THIS week, more about women. And they are close to home.

First, there is Joy, whose Facebook call name us simply DL Joy. She is from Puliwes (San Vicente), that much I know. I have seen her maybe twice, but her impact is quite strong. She is part of the organization and management of a movement called Market to Home Delivery, which is exactly that, and was started simply as a welcome initiative last year, when the country -- and Baguio -- were in stringent lockdown mode. So Joy is part of the management team of that movement, which has amped up, expanded, and thrives.

The initiative was ramped up by Councilor Philian Weygan-Allan, who chairs the Baguio City Council's Committee for Market, Trade and Commerce, and Agriculture. We must say again that the good councilor has come up with not just the Market to Home Delivery program, but also the Rolling Market, both of which bridge the gaps between vendors and buyers in times when it is simply safer to stay home.

Which brings us to the current discussions about the "mallification" of our City Market. Rather than pursue the "mallification," this column stands for the mollification of the market, which has become overcrowded, quite disorganized, and... well, I just wonder about its carbon footprint, which surely could be bettered into a fruit print. And I have said no to a mall in the market forever, since forever. Rather, let the market cooperative/s and the Baguio folk work together to upgrade our market in a manner that is sensible, sustainable, culturally and historically acceptable, and yes, artistic. I am glad to hear of talks that travel in this direction.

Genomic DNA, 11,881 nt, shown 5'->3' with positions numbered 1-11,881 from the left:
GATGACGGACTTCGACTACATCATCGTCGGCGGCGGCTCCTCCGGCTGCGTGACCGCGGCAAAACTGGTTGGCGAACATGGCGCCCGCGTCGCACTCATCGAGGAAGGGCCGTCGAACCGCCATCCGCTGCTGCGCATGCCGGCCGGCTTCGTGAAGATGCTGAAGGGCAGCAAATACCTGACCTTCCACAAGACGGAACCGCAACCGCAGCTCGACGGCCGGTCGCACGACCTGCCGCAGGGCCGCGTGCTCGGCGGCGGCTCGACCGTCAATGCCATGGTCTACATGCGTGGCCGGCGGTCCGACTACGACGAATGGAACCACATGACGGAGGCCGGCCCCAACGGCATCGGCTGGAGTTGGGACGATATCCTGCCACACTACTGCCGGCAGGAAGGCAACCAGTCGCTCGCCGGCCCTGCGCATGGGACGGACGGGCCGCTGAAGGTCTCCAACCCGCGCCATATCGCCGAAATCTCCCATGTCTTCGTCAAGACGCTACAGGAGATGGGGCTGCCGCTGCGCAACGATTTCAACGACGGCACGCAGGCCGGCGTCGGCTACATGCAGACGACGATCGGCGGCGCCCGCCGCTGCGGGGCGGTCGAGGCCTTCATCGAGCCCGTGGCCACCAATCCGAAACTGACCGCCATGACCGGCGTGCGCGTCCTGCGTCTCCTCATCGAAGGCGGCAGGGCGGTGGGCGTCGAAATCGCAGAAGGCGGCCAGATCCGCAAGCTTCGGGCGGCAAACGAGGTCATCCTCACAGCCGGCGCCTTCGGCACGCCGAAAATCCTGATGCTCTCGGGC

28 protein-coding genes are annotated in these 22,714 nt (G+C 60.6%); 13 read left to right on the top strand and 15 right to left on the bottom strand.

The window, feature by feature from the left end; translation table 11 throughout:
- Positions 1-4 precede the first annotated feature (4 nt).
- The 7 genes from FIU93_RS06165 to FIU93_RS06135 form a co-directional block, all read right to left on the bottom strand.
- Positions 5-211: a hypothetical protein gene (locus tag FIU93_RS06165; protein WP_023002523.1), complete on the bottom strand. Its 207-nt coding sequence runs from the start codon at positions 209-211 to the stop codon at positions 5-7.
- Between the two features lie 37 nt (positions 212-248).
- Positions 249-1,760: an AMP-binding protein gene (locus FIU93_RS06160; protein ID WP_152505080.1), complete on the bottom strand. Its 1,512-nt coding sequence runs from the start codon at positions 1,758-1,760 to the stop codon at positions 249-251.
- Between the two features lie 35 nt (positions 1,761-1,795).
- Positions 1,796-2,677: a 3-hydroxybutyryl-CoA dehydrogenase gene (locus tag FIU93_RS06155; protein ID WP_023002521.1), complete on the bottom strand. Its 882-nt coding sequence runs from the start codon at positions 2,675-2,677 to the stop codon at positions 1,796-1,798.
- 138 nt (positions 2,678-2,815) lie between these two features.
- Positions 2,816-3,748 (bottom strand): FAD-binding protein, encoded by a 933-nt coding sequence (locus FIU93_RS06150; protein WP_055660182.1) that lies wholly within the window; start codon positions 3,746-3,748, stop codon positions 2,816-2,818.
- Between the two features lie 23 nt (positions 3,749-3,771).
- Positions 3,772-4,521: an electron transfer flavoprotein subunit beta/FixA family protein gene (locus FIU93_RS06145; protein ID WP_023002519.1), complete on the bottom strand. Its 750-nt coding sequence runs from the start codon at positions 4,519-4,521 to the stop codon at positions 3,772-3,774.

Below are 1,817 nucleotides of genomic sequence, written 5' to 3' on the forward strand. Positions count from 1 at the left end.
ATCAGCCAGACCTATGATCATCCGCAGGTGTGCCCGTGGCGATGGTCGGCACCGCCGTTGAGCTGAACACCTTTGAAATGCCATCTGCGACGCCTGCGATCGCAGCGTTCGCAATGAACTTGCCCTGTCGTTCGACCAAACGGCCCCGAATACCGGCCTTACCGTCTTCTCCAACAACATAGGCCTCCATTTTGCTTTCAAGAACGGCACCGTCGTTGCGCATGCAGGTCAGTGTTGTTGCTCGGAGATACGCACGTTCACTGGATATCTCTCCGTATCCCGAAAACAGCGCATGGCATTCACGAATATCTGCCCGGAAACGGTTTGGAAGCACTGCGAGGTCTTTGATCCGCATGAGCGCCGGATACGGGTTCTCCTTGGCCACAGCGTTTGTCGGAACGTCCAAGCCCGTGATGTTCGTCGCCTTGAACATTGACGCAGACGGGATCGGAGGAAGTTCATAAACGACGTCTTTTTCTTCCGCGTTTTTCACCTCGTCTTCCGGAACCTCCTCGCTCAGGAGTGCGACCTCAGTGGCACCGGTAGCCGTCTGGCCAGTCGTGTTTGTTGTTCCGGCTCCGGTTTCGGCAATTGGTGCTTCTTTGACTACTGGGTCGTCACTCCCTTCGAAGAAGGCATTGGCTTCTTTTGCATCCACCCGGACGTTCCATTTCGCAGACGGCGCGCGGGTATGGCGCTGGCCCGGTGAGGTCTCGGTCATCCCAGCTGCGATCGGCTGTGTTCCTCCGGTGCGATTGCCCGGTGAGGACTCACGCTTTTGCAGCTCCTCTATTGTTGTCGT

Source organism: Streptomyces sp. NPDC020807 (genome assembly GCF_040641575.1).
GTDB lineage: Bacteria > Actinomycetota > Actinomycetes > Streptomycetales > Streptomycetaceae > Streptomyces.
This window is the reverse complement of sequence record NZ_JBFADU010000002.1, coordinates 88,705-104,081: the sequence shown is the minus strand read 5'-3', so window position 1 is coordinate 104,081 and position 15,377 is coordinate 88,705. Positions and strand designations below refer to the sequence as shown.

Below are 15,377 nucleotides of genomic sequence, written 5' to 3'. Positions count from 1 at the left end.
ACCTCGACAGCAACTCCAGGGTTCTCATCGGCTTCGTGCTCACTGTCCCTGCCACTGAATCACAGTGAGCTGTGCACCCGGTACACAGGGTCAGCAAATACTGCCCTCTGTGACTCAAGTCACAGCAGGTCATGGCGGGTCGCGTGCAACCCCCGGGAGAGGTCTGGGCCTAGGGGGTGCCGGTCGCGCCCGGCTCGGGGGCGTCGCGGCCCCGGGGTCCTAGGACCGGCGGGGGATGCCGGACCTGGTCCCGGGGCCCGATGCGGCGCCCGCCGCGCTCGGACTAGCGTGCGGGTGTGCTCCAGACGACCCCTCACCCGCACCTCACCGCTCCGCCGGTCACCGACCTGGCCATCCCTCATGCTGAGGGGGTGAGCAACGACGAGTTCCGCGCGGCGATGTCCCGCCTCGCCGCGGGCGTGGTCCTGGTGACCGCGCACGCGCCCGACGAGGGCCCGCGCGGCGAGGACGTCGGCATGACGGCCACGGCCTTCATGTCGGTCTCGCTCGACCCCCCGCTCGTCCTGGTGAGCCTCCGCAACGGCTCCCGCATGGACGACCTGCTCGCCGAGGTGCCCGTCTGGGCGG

As for the supposed race to get at some gold left under this and that building, well... really? A reminder: mangala nga mangala dayta.

My beef is this. There are reportedly some 4,000 vendors who need to be placed in a new market. Hence, all the mall, high-rise, mega-grand ideas. There are also a good number of vendors who are not the real consignees of market stalls, and the real ones are somehow nowhere to be found. The situations need to be addressed firmly by management, whom we think should also already just as firmly cut down the number of vendors who can be accommodated by the new market, set up satellite markets already outside of the Central Business District, and transfer some of the vendors already. Three alreadys in a sentence, I know already. There's a fourth, to punctuate even more.

Let us also make mention here of a restaurant-cum-supplier-cum delivery service that is called Farmer's Basket, run by Arlene Mentez Cipriano. Arlene is a highly experienced business manager who works to get Baguio-Benguet farms productive, provides them with marketing services too, to their benefit, put up a resto so none of the unsold vegetables go to waste, and delivers cooked food, uncooked food, and even groceries.

Ah, the women around are formidable.